PRIVACY: Should the government be able to acquire cellular data without a warrant?
By Andrew Carlson, Editor
“The right of the people to be secure in their persons, houses, papers, and effects, against unreasonable searches and seizures, shall not be violated, and no Warrants shall issue, but upon probable cause, supported by Oath or affirmation, and particularly describing the place to be searched, and the persons or things to be seized.” This sentiment is expressed in the Fourth Amendment of the U.S Constitution.
As technology has continued to revolutionize our everyday lives, the debate for protection of cellular privacy has too. This summer, after 14 U.S. technology companies filed briefs with the Supreme Court for more specific warrant requirements to search cell phone data, the Supreme Court agreed to hear the momentous case Carpenter v. United States. This long-pending case will decide whether government obtainment of cell-site data is an overreach of the Fourth Amendment.
Over a period of two years, there was a string of armed robberies on cellphone supply stores in Detroit. One of the perpetrators, Timothy Carpenter, was convicted with evidence from warrantless acquisition of “cell site information” for Carpenter’s phone “at call origination and at call termination for incoming and outgoing calls.” Carpenter filed for an appeal, claiming these cell records violated his Fourth Amendment rights.
This case raises two crucial questions: First, is the acquisition of cellular records a Fourth Amendment search? And second, if it is a search, is it a search that requires a warrant? The leading argument for keeping cell phone laws the way they are is the “third party doctrine,” which states that searches are not a violation of the Fourth Amendment if an individual knowingly releases information to a third party or the public. In past cases, the argument made by the United States was since “cell-phone users presumably understand that their phones emit signals that are conveyed to their service providers,” the Fourth Amendment is not threatened when police use cell-site data to build a criminal case. According to the Stored Communications Act, law enforcement acquisition of location data is protected if the police have probable cause or reasonable suspicion.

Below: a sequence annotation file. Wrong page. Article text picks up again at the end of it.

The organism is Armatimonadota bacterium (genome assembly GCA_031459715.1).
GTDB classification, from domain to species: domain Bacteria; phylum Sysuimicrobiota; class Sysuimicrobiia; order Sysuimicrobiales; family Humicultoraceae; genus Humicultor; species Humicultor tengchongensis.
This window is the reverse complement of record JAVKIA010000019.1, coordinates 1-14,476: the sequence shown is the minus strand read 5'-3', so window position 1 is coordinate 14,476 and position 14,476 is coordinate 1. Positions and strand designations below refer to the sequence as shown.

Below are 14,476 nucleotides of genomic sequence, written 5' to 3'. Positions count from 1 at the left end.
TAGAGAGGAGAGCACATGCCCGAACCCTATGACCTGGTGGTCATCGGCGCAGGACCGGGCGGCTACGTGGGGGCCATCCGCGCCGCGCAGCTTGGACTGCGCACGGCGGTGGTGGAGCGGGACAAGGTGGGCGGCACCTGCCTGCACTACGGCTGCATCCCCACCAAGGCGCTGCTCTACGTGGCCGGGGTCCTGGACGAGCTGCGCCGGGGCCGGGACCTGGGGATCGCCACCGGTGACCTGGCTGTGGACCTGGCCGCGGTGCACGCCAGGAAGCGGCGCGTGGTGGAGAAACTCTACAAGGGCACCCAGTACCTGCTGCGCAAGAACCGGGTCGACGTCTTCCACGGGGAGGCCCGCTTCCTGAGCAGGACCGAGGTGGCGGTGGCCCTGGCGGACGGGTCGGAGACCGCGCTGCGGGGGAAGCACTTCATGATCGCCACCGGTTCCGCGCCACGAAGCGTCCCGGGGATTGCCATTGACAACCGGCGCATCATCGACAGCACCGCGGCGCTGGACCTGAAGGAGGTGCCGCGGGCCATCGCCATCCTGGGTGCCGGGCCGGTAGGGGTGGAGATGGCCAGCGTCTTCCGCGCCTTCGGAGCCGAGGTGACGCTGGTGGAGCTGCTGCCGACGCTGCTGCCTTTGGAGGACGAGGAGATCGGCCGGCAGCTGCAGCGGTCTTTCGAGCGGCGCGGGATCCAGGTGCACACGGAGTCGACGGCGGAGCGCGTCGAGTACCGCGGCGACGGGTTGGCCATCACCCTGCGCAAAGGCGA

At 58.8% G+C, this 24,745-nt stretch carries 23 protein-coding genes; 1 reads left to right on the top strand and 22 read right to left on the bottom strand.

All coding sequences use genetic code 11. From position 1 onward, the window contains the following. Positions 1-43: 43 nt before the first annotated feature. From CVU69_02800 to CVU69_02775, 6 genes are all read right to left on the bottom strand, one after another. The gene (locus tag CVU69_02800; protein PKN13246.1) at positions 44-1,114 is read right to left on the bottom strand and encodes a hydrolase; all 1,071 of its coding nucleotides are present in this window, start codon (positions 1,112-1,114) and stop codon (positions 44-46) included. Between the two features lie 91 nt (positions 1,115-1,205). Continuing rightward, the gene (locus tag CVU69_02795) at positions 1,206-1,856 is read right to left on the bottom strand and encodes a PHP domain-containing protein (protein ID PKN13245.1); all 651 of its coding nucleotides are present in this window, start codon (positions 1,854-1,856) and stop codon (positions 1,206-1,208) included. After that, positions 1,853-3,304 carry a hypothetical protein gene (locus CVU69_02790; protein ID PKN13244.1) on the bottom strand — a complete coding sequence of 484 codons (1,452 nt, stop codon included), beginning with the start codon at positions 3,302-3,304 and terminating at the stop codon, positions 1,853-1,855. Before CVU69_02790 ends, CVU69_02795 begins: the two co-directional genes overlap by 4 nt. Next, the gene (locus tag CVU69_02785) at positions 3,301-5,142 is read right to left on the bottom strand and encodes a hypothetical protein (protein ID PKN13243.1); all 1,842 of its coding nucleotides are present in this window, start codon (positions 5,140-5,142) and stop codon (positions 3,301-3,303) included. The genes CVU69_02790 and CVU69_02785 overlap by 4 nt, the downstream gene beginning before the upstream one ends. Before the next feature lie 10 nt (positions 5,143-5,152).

However, in light of technological advancements that have occurred since 1986, when the Stored Communications Act was first enacted, new guidelines and requirements need to be enacted. Cell phones are no longer 3000-dollar bricks that were faulty at best and only owned by the rich. In this day and age, cell phones are becoming a necessity in many adult lives. Therefore, acquiring cell phone location records without a warrant is clearly a violation of the Fourth Amendment. To simply take someone’s records without a reasonable warrant is not justifiable, yet it is happening across the country. New laws need to come into place for new times, and cell phone privacy needs to be incorporated with them.
It is the Supreme Court Justices who will have the final say in the end. Carpenter v. United States was approved on June 5, 2017, and the date of the trial is still pending.